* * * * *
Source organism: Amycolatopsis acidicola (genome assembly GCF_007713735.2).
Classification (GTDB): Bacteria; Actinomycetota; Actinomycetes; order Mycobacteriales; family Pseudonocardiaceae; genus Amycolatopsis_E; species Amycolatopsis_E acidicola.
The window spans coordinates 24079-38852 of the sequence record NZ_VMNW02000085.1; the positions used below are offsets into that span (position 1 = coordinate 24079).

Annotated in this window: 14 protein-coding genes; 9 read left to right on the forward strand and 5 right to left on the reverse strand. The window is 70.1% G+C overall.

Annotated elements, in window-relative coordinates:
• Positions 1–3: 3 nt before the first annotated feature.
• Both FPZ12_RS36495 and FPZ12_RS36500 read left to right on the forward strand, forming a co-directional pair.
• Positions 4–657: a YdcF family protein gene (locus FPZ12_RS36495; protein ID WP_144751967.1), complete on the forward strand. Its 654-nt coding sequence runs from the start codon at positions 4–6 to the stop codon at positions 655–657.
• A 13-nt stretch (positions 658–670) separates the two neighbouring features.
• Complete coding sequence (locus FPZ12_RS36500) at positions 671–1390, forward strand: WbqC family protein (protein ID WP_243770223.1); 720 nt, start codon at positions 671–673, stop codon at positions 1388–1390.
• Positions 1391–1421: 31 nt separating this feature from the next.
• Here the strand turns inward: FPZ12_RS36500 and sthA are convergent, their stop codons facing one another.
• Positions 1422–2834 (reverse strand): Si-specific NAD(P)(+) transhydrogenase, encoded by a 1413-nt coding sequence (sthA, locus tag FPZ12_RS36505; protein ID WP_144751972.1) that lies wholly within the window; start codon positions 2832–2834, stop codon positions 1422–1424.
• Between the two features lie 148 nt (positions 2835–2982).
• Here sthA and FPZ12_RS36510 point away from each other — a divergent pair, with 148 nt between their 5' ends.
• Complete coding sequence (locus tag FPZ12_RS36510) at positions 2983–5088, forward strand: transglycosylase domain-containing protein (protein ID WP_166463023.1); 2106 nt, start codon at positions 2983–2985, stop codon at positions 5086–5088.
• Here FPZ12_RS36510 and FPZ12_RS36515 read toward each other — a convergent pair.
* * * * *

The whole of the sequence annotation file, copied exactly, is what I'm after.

Source organism: Amycolatopsis acidicola (genome assembly GCF_007713735.2).
Classification (GTDB): Bacteria; Actinomycetota; Actinomycetes; order Mycobacteriales; family Pseudonocardiaceae; genus Amycolatopsis_E; species Amycolatopsis_E acidicola.
The window spans coordinates 24079-38852 of the sequence record NZ_VMNW02000085.1; the positions used below are offsets into that span (position 1 = coordinate 24079).

Annotated in this window: 14 protein-coding genes; 9 read left to right on the forward strand and 5 right to left on the reverse strand. The window is 70.1% G+C overall.

Annotated elements, in window-relative coordinates:
• Positions 1–3: 3 nt before the first annotated feature.
• Both FPZ12_RS36495 and FPZ12_RS36500 read left to right on the forward strand, forming a co-directional pair.
• Positions 4–657: a YdcF family protein gene (locus FPZ12_RS36495; protein ID WP_144751967.1), complete on the forward strand. Its 654-nt coding sequence runs from the start codon at positions 4–6 to the stop codon at positions 655–657.
• A 13-nt stretch (positions 658–670) separates the two neighbouring features.
• Complete coding sequence (locus FPZ12_RS36500) at positions 671–1390, forward strand: WbqC family protein (protein ID WP_243770223.1); 720 nt, start codon at positions 671–673, stop codon at positions 1388–1390.
• Positions 1391–1421: 31 nt separating this feature from the next.
• Here the strand turns inward: FPZ12_RS36500 and sthA are convergent, their stop codons facing one another.
• Positions 1422–2834 (reverse strand): Si-specific NAD(P)(+) transhydrogenase, encoded by a 1413-nt coding sequence (sthA, locus tag FPZ12_RS36505; protein ID WP_144751972.1) that lies wholly within the window; start codon positions 2832–2834, stop codon positions 1422–1424.
• Between the two features lie 148 nt (positions 2835–2982).
• Here sthA and FPZ12_RS36510 point away from each other — a divergent pair, with 148 nt between their 5' ends.
• Complete coding sequence (locus tag FPZ12_RS36510) at positions 2983–5088, forward strand: transglycosylase domain-containing protein (protein ID WP_166463023.1); 2106 nt, start codon at positions 2983–2985, stop codon at positions 5086–5088.
• Here FPZ12_RS36510 and FPZ12_RS36515 read toward each other — a convergent pair.